[R] Fitting mixed-effects models with lme with fixed error term variances
Gregor Gorjanc
gregor.gorjanc at bfro.uni-lj.si
Wed Nov 22 16:47:12 CET 2006
Douglas Bates wrote:
> On 11/21/06, Gregor Gorjanc <gregor.gorjanc at bfro.uni-lj.si> wrote:
>> Douglas Bates <bates <at> stat.wisc.edu> writes:
>> ...>
>> > Can you be more specific about which parameters you want to fix and
>> > which you want to vary in the optimization?
>>
>> It would be nice to have the ability to fix all variances i.e.
>> variances of
>> random effects.
>
> That gets tricky in terms of the parameterization of the
> variance-covariance matrices for vector-valued random effects. These
> matrices are not expressed in the conventional parameterization of
> variances and covariances or even variances and correlation because
> the conditions for the resulting matrix to be positive definite are
> not simple bounds or easily expressed transformations then the matrix
> is larger than 2 by 2. I suppose what I could do is to allow these
> matrices to be specified in the parameterization that is used in the
> optimization and provide a utility function to map from the
> conventional parameters to these. That would mean that you couldn't
> fix ,say, the variance of the intercept term for vector-valued random
> effects but allow the variance of a slope for the same grouping factor
> to be estimated. Well, you could but only in the fortune("Yoda")
> sense.
>
Yes, I agree here. Thank you for the detailed answer.
> By the way, if you fix all the variances then what are you optimizing
> over? The fixed effects? In that case the solution can be calculated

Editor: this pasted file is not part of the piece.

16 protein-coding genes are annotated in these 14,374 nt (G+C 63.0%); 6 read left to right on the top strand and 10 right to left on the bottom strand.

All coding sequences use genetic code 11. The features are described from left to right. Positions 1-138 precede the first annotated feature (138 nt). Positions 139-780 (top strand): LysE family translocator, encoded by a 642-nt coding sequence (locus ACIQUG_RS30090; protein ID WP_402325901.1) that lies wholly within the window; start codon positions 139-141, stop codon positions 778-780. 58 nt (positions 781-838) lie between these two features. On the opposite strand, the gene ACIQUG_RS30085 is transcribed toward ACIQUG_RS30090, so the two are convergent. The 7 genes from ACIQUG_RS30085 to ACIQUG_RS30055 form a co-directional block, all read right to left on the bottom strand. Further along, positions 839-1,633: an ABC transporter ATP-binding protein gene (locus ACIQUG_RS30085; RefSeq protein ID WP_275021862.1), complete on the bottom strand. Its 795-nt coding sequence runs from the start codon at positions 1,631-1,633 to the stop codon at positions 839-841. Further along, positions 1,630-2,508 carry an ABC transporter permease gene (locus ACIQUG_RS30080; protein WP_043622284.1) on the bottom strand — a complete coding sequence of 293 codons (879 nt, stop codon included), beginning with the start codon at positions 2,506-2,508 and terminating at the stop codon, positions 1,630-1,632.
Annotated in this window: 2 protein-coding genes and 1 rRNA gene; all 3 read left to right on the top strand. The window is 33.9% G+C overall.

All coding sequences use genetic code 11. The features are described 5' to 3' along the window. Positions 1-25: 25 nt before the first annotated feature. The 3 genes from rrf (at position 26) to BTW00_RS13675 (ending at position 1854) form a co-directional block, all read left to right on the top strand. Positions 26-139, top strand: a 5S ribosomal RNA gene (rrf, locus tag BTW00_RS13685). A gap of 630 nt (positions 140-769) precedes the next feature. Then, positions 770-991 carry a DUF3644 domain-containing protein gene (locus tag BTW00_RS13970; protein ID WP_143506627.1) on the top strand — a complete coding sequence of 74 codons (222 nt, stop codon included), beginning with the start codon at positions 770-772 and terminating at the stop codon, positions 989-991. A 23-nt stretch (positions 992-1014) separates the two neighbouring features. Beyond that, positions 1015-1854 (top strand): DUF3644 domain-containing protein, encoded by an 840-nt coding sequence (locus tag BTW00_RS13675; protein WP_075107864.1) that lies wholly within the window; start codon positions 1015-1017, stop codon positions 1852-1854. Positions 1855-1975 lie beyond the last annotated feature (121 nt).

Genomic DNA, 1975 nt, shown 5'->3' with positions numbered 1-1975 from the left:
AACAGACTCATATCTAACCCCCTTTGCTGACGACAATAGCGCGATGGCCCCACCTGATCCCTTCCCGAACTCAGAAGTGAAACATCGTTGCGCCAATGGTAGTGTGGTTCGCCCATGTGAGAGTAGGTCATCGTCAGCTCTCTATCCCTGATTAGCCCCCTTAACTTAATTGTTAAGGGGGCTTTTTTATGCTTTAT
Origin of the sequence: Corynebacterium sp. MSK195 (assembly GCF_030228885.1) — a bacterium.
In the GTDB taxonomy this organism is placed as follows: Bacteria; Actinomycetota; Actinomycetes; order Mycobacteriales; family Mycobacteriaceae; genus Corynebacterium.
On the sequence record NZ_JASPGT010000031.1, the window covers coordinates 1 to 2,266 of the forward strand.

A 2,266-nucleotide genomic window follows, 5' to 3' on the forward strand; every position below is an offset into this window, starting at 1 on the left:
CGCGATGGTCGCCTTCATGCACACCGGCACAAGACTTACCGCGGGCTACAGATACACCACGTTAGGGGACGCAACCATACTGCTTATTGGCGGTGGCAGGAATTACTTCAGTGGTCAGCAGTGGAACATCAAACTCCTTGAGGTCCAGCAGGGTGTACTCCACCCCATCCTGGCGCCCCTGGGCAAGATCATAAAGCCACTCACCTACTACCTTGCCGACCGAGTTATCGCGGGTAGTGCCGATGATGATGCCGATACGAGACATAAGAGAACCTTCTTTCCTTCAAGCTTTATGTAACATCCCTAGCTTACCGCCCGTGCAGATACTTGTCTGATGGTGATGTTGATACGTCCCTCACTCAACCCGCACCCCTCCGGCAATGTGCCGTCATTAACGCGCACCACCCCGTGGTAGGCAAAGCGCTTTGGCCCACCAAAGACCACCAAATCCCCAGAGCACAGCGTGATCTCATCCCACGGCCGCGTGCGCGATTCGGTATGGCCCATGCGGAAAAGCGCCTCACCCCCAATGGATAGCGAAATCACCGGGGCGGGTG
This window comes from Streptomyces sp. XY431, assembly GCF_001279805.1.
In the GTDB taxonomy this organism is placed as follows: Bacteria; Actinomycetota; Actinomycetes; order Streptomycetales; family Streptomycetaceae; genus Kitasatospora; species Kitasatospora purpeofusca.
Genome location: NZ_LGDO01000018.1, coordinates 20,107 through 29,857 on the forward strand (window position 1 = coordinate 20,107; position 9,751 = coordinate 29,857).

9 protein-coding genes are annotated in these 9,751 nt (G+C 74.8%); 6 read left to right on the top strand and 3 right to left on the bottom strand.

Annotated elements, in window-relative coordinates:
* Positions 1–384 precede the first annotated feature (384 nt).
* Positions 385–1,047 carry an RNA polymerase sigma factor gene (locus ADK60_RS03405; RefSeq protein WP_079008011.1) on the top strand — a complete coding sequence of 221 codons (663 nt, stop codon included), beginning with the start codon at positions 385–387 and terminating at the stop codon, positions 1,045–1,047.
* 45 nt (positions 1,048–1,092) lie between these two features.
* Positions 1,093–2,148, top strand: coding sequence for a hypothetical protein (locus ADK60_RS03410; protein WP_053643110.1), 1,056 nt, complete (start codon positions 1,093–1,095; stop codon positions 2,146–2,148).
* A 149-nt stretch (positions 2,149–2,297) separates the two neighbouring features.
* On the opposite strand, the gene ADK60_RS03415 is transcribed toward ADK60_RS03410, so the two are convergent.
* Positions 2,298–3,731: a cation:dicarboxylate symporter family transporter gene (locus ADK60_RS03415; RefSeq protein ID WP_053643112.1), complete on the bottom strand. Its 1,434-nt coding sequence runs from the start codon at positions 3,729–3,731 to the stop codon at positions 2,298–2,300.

> explicitly for a linear mixed model. The conditional estimates of the
> fixed effects given the variance components are the solution to a
> penalized linear least squares problem. (Yes, the solution can also
> be expressed as a generalized linear least squares problem but there
> are advantages to using the penalized least squares representation.
Yup. It would really be great to be able to do that nicely in R, say use
lmer() once and since this might take some time use estimates of
variance components next time to get fixed and random effects. Is this
possible with lmer or any related function - not in fortune("Yoda") sense ;)
--
Lep pozdrav / With regards,
Gregor Gorjanc
----------------------------------------------------------------------
University of Ljubljana PhD student
Biotechnical Faculty
Zootechnical Department URI: http://www.bfro.uni-lj.si/MR/ggorjan
Groblje 3 mail: gregor.gorjanc <at> bfro.uni-lj.si
SI-1230 Domzale tel: +386 (0)1 72 17 861
Slovenia, Europe fax: +386 (0)1 72 17 888
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"One must learn by doing the thing; for though you think you know it,
you have no certainty until you try." Sophocles ~ 450 B.C.
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